Thai conservation officials have found a dead deer with 7 kilograms (15 pounds) of plastic garbage in its stomach. It’s the latest discovery to highlight the impact of plastic waste on the country’s wildlife.
The deer was found on Monday in Khun Sathan National Park in Nan province in northern Thailand, according to the Department of National Parks, Wildlife and Plant Conservation.
The 10-year-old wild stag was found with no external wounds or cuts, and had apparently died two days before it was found, the parks department said.
An autopsy revealed its stomach contained plastic bags including garbage bags, instant coffee packages, condiment packages, rubber gloves, towels, and even a pair of men’s underwear, according to photos posted on the DNP official Facebook page.
The animal died from gastrointestinal obstruction combined with old age, according to the department.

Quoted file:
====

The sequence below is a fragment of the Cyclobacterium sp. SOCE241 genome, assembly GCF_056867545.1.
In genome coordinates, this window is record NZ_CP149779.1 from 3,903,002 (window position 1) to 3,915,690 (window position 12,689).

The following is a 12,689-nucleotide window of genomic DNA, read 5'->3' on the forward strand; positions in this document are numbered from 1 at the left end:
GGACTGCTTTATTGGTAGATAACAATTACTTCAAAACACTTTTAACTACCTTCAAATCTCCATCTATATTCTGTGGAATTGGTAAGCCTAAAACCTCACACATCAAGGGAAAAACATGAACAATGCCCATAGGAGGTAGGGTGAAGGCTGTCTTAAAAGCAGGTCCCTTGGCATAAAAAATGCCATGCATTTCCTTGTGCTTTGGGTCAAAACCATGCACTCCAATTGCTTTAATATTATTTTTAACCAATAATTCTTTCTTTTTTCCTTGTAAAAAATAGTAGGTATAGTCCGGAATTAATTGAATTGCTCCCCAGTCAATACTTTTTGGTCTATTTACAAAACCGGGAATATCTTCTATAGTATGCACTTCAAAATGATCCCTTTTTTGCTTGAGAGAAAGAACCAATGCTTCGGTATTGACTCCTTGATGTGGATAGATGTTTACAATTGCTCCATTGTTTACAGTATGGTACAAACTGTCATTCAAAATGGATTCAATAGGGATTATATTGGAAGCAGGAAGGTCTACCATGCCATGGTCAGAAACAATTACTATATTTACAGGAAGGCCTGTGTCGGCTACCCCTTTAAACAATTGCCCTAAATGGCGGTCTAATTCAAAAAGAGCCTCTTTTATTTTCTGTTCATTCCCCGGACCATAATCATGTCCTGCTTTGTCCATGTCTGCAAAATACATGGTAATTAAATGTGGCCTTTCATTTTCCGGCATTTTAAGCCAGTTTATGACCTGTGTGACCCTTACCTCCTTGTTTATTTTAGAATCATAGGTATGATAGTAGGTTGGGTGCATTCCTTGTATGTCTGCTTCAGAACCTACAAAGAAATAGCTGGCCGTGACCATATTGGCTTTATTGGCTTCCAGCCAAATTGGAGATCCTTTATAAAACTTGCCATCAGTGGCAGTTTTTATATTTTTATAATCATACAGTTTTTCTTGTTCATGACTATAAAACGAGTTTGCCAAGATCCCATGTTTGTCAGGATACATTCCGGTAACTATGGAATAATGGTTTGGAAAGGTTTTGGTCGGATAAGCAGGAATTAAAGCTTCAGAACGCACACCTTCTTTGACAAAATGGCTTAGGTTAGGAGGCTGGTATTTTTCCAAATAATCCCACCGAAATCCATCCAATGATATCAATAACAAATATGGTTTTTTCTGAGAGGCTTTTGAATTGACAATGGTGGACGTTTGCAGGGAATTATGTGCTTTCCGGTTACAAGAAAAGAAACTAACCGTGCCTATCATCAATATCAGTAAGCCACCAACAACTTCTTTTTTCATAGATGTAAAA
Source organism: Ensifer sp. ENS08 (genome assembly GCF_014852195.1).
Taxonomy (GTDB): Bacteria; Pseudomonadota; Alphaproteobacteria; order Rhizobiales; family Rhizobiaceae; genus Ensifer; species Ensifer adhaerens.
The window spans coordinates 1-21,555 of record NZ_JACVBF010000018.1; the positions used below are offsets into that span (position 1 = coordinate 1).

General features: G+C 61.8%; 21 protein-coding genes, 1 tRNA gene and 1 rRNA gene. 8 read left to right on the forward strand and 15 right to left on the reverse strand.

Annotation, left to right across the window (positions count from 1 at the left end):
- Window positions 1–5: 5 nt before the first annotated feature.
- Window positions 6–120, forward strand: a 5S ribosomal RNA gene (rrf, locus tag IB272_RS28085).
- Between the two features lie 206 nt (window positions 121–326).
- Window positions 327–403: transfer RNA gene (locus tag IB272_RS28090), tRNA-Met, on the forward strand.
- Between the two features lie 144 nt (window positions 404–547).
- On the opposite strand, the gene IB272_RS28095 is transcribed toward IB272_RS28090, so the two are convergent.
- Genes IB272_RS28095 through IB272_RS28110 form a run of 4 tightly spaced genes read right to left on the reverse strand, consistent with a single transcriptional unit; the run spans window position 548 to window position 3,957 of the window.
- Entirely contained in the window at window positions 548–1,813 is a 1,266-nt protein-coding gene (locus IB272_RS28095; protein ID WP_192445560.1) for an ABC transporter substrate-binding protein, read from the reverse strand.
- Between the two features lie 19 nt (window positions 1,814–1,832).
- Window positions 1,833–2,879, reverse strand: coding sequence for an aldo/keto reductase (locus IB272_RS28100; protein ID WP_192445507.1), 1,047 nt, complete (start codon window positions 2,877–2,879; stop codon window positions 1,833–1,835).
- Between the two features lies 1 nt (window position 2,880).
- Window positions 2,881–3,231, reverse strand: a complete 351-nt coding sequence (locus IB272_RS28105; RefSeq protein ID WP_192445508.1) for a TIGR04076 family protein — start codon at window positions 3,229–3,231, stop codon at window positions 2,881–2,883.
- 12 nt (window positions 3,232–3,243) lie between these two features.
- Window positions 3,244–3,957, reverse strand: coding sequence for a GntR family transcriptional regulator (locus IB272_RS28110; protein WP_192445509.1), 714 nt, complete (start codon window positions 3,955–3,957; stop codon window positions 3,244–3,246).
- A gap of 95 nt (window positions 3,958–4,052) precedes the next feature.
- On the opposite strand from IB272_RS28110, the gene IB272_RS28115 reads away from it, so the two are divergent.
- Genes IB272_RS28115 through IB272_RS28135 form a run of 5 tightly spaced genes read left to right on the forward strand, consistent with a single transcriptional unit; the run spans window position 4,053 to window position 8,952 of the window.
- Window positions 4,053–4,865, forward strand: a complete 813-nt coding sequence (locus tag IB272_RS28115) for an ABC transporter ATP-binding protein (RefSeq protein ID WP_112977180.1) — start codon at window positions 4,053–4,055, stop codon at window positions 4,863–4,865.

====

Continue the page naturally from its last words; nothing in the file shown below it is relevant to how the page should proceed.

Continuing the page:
Kriangsak Thanompun, director of the protected region in the Khun Sathan National Park, told news agency AFP that the plastic bags were “one of the causes of his death.”
“It shows we have to take seriously and reduce … single-use plastic,” he added, calling for “nature-friendly products” to be used instead.
Earlier this year, an orphaned baby dugong who became a celebrity in Thailand died with plastic waste lining its stomach.
In June last year, a short-fin male pilot whale died after ingesting more than 17 pounds of plastic bags and packaging.
Over 50% of the plastic leaking into world oceans comes from China, Indonesia, the Philippines, Thailand and Vietnam, according to a 2015 report by Ocean Conservancy and the McKinsey Center for Business and Environment.
A 65% reduction in plastic waste leakage in those five countries would lead to a 45% reduction globally, the report claims. A study by the UK government, published in 2018, showed that, barring intervention, the amount of plastic cluttering the Earth’s oceans will triple within a decade.